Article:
Some Insights About Book Buying Habits
As a long-term reader, I often purchase books. Last weekend I was at the third Writers on the Rock Conference and heard Allen Arnold speak. For years, Arnold worked as an editor and publisher at Thomas Nelson Publishers and now he is working with best-selling author John Eldredge. At the end of his keynote, Arnold mentioned his book, The Story of WITH which he sold for the discounted $10. I was interested to learn Arnold self-published his book and I was glad to get an autographed copy and look forward to reading it.
Several years ago, Family Christian Bookstores went into bankruptcy and had emerged from that situation. Publishers were the principal vendors who took a hit when Family Christian Bookstores went into bankruptcy. One of the domino or related actions from this bankruptcy was the sale of Gospel Light. This family-owned publisher had a long-term history in the market and was sold to two different publishers. Family Christian Bookstores owed Gospel Light $143,000. This debt was too large for Gospel Light to absorb and forced them into bankruptcy. The numbers of brick and mortar bookstores nationwide have been declining. Literary agent Steve Laube wrote more details about the closing of Family Christian in this article.
About four years ago when I lived in Arizona, a couple in my local church took part of their life savings and opened a Christian bookstore. It had several challenges from the beginning. While my friends had good motives, they did not come from a book or publishing background. I knew way more about books, authors and the publishing business than they did. While eager to learn, they had a lot of ground to cover from a business perspective. Also the store was located in a shopping center and two doors from a well-known Hallmark store. I often would drop by the nearby bookstore and talk with them and purchase things (if I needed them). Ultimately these friends closed their bookstore right about when I moved from Arizona. As I watched this store, it was an upfront and close lesson about some of the challenges of the brick and mortar retail business—and in particular in the Christian market.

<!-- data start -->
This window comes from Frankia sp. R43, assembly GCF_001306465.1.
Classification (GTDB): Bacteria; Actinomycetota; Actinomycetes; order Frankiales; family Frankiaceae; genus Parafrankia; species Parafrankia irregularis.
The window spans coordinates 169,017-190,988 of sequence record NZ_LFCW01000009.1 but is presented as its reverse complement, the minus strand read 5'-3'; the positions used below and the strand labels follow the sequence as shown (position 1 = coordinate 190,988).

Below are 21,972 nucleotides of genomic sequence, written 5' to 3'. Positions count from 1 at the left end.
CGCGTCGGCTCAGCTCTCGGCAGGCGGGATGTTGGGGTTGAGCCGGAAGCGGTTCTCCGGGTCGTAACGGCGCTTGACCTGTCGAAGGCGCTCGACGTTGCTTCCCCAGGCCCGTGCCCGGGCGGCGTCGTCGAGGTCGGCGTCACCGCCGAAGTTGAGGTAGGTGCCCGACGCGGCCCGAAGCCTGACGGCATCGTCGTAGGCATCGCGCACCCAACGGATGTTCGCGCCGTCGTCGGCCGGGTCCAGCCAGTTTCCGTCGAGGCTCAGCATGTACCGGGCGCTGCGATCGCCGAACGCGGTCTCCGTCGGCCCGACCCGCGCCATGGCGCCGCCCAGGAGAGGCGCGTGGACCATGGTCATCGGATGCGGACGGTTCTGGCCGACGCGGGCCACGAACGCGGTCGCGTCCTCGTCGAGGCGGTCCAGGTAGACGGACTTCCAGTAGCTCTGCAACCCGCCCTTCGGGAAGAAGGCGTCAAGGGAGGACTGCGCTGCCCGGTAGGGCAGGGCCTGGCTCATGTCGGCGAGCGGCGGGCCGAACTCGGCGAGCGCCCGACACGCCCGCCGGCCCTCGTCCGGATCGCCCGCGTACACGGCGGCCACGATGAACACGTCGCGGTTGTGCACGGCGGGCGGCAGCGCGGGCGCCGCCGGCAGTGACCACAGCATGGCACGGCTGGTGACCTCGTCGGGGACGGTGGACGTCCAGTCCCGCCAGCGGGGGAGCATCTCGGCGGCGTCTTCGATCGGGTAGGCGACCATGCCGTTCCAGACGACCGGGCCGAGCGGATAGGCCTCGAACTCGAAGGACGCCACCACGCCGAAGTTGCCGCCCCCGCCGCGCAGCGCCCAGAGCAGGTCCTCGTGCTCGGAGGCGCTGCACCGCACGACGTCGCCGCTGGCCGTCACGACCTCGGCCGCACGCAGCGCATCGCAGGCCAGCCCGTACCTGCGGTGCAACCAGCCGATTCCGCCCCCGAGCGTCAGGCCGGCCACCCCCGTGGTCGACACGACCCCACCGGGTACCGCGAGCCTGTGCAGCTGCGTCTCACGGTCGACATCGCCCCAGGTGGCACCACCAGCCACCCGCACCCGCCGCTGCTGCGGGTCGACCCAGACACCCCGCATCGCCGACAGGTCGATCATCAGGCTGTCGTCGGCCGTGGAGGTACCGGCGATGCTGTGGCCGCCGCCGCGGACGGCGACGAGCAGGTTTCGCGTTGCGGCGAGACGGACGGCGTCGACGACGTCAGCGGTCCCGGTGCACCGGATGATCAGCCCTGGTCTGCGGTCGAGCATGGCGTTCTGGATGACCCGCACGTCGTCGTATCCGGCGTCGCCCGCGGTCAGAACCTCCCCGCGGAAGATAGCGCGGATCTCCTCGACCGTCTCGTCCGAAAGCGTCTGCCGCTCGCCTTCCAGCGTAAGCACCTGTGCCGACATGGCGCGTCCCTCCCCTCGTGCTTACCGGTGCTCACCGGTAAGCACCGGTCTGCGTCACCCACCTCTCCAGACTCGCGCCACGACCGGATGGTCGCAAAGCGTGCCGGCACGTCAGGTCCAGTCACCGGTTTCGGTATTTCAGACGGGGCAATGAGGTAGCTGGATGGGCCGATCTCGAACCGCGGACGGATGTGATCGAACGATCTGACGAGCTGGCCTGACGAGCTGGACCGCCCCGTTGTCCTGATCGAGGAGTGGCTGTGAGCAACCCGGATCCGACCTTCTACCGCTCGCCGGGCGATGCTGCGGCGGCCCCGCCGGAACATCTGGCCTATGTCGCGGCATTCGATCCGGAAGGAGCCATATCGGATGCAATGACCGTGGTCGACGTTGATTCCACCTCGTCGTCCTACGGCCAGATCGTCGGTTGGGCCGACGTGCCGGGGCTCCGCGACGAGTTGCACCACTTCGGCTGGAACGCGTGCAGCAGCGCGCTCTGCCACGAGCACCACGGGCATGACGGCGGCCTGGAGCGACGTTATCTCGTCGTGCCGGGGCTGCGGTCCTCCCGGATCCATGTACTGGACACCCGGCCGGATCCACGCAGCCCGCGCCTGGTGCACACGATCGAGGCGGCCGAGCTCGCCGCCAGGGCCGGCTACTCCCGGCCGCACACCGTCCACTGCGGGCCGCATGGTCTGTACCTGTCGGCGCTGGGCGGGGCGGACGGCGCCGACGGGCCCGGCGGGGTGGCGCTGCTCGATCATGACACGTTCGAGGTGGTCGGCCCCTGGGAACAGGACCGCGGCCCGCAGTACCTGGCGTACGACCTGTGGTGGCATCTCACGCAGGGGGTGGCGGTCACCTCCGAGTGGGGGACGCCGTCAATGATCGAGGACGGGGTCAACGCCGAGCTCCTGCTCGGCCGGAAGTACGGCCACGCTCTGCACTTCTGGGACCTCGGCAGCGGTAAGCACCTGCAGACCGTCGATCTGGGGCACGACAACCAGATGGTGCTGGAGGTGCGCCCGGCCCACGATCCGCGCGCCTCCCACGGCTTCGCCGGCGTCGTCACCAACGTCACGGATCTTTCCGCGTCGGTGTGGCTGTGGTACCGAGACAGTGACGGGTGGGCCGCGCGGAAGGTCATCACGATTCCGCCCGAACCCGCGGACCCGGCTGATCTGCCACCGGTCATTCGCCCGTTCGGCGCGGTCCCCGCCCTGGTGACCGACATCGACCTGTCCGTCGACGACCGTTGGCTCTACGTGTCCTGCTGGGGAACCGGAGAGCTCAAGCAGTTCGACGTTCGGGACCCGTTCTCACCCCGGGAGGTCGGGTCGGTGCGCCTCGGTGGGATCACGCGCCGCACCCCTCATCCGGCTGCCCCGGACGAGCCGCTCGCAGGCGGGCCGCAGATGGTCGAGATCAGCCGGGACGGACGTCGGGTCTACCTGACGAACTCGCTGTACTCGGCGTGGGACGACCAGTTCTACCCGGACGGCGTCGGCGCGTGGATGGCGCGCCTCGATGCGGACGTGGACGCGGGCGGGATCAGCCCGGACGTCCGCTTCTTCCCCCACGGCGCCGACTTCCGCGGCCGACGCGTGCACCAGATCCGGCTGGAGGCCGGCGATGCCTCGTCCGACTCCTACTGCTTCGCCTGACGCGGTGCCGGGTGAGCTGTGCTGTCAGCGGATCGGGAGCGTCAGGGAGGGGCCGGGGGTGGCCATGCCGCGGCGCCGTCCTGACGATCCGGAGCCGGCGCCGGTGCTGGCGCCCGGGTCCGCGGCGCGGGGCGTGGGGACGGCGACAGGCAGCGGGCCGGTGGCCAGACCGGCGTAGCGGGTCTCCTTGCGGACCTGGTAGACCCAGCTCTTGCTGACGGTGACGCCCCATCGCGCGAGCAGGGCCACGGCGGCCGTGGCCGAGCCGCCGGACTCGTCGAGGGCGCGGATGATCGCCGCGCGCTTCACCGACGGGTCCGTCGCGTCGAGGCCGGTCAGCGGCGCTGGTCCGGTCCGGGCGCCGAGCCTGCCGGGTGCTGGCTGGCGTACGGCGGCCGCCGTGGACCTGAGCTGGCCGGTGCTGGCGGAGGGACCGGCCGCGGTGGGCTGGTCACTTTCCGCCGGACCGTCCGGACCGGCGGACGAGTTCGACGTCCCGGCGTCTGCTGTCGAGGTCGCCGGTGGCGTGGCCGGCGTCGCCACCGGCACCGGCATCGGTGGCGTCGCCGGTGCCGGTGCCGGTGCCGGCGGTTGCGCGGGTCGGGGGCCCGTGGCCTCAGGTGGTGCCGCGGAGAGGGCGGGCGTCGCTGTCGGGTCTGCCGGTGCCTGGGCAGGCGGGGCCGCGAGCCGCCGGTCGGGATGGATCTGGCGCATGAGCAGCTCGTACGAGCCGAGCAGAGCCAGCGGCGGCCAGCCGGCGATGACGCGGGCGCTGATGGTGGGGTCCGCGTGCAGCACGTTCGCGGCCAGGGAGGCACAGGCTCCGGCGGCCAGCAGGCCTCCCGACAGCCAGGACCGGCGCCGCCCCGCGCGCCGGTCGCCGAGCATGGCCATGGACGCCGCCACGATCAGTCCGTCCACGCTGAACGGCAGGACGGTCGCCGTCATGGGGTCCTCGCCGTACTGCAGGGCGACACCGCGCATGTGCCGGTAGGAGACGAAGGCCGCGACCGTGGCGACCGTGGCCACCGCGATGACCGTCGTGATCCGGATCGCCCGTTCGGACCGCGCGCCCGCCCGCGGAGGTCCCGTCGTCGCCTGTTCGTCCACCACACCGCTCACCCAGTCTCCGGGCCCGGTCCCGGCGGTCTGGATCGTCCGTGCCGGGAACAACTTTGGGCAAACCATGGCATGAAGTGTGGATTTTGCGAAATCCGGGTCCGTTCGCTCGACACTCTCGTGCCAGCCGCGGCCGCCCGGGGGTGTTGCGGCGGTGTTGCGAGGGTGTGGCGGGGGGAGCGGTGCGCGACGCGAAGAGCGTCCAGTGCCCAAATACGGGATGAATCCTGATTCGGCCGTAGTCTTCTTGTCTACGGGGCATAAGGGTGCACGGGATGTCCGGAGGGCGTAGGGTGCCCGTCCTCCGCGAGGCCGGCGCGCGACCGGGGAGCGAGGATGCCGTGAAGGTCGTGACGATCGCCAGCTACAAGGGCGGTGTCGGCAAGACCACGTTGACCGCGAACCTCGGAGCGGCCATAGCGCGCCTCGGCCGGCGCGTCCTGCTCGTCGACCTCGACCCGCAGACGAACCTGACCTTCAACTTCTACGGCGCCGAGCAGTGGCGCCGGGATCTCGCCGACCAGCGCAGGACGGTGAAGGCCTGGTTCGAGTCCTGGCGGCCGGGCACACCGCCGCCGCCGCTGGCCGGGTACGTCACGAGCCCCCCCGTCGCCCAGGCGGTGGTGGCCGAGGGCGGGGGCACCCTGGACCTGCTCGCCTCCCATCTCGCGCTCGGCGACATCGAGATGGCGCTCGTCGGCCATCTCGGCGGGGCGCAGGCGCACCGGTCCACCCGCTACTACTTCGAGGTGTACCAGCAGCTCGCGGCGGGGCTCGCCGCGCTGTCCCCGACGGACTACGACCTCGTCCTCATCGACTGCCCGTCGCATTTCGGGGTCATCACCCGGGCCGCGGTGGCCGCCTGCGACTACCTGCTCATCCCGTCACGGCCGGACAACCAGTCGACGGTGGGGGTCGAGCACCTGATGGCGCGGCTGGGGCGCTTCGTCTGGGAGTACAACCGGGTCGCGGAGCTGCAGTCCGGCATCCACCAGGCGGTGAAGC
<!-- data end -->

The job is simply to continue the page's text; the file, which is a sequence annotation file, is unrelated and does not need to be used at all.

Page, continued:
A little off my topic but related: last week I went to Target to buy some blank audio cassette tapes for a new project. They didn't have any of them and were selling only one brand of tape recorder. Then I went to Office Depot who didn't have tapes in their store but said I could order them from their website online with free shipping. I ordered the tapes—only to have the online store cancel my order later in the day because the product wasn't available.[I don't know why I received a cancellation message because today the tapes showed up so I probably double ordered]. I attempted to buy this product at a brick and mortar store yet had to order it online from Amazon.
The book buying habits of consumers continue to change. Most of us have a smartphone in our pocket so wee can compare prices even standing in an actual store to see if we can get it less online. As I've written in these pages, the self-publishing world of books continues to increase (to the tune of over 5,000 new books every day—traditional and self-publishing combined). It's why every author has to continue to work on increasing their own audience (platform). Get my Platform Building Ideas for Every Author free ebook and use these ideas in your own writing.
In the comments below, let me know where you buy books. Book buying is a complex issue with no simple answers. All any author can do is offer your product in multiple formats (print, ebook, audio) and as many different venues as possible (online and brick and mortar). Our world is full of choices so you have to offer the consumer the broadest possible choices for your books.
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